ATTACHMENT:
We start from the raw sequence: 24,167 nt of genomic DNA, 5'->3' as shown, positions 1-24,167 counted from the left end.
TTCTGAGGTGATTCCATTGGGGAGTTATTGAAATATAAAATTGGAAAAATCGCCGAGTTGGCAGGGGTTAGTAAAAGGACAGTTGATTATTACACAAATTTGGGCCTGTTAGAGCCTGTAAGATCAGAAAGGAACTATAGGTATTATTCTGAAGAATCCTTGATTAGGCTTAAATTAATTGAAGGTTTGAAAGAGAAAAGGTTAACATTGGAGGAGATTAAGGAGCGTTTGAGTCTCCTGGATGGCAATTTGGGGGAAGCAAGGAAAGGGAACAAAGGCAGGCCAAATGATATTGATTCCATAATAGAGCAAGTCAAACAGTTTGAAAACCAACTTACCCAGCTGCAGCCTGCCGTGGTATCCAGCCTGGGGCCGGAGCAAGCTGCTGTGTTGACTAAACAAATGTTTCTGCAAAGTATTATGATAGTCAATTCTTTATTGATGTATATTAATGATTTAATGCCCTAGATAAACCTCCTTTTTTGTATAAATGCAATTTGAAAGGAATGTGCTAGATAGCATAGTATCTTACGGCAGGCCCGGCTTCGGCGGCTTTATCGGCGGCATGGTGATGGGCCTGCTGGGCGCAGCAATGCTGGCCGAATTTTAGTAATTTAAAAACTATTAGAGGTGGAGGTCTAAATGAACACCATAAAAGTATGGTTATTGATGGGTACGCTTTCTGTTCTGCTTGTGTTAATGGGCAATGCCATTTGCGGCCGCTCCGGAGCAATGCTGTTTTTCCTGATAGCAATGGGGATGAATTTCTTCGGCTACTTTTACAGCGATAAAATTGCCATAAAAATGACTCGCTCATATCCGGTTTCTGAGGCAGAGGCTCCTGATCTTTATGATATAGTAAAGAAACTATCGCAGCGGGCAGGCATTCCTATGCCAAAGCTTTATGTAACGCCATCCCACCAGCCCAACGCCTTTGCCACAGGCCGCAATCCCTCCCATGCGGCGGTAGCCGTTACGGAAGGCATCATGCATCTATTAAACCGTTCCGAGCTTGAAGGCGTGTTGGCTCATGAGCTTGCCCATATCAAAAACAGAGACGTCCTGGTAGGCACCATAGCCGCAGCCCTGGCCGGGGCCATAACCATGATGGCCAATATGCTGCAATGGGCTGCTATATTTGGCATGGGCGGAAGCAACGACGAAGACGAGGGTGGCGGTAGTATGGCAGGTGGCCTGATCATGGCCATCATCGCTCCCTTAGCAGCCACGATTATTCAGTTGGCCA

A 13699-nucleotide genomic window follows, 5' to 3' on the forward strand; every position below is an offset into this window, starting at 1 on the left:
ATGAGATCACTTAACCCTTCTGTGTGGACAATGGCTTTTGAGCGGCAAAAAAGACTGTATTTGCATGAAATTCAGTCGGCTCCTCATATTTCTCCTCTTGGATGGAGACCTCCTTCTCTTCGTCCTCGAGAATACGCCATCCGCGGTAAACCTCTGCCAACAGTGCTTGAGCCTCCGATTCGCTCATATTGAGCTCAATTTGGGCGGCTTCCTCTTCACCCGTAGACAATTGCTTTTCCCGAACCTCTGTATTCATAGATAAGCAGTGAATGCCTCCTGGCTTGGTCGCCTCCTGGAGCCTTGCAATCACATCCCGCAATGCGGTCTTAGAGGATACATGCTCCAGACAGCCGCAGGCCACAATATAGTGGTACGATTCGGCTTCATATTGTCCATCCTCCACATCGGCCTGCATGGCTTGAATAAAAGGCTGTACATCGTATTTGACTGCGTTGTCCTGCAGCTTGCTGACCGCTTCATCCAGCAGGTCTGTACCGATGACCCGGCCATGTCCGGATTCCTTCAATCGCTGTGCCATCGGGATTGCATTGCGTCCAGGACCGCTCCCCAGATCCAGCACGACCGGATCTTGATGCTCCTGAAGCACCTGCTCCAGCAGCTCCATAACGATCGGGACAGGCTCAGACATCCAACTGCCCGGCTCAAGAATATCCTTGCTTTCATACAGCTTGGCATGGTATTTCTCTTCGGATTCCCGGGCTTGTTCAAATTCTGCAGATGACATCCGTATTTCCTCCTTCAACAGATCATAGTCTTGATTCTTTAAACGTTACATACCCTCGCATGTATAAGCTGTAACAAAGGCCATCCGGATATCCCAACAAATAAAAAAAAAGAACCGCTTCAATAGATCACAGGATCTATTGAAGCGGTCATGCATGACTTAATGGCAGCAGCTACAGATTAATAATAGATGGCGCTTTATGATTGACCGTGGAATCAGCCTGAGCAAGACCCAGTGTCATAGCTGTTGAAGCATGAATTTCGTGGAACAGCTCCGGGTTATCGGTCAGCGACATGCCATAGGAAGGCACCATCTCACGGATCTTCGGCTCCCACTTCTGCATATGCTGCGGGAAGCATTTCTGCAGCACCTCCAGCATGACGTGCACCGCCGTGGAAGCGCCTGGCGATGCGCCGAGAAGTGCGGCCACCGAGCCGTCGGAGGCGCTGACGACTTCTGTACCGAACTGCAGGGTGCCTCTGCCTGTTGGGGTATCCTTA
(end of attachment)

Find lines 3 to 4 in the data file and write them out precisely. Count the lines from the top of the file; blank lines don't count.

A 13699-nucleotide genomic window follows, 5' to 3' on the forward strand; every position below is an offset into this window, starting at 1 on the left:
ATGAGATCACTTAACCCTTCTGTGTGGACAATGGCTTTTGAGCGGCAAAAAAGACTGTATTTGCATGAAATTCAGTCGGCTCCTCATATTTCTCCTCTTGGATGGAGACCTCCTTCTCTTCGTCCTCGAGAATACGCCATCCGCGGTAAACCTCTGCCAACAGTGCTTGAGCCTCCGATTCGCTCATATTGAGCTCAATTTGGGCGGCTTCCTCTTCACCCGTAGACAATTGCTTTTCCCGAACCTCTGTATTCATAGATAAGCAGTGAATGCCTCCTGGCTTGGTCGCCTCCTGGAGCCTTGCAATCACATCCCGCAATGCGGTCTTAGAGGATACATGCTCCAGACAGCCGCAGGCCACAATATAGTGGTACGATTCGGCTTCATATTGTCCATCCTCCACATCGGCCTGCATGGCTTGAATAAAAGGCTGTACATCGTATTTGACTGCGTTGTCCTGCAGCTTGCTGACCGCTTCATCCAGCAGGTCTGTACCGATGACCCGGCCATGTCCGGATTCCTTCAATCGCTGTGCCATCGGGATTGCATTGCGTCCAGGACCGCTCCCCAGATCCAGCACGACCGGATCTTGATGCTCCTGAAGCACCTGCTCCAGCAGCTCCATAACGATCGGGACAGGCTCAGACATCCAACTGCCCGGCTCAAGAATATCCTTGCTTTCATACAGCTTGGCATGGTATTTCTCTTCGGATTCCCGGGCTTGTTCAAATTCTGCAGATGACATCCGTATTTCCTCCTTCAACAGATCATAGTCTTGATTCTTTAAACGTTACATACCCTCGCATGTATAAGCTGTAACAAAGGCCATCCGGATATCCCAACAAATAAAAAAAAAGAACCGCTTCAATAGATCACAGGATCTATTGAAGCGGTCATGCATGACTTAATGGCAGCAGCTACAGATTAATAATAGATGGCGCTTTATGATTGACCGTGGAATCAGCCTGAGCAAGACCCAGTGTCATAGCTGTTGAAGCATGAATTTCGTGGAACAGCTCCGGGTTATCGGTCAGCGACATGCCATAGGAAGGCACCATCTCACGGATCTTCGGCTCCCACTTCTGCATATGCTGCGGGAAGCATTTCTGCAGCACCTCCAGCATGACGTGCACCGCCGTGGAAGCGCCTGGCGATGCGCCGAGAAGTGCGGCCACCGAGCCGTCGGAGGCGCTGACGACTTCTGTACCGAACTGCAGGGTGCCTCTGCCTGTTGGGGTATCCTTA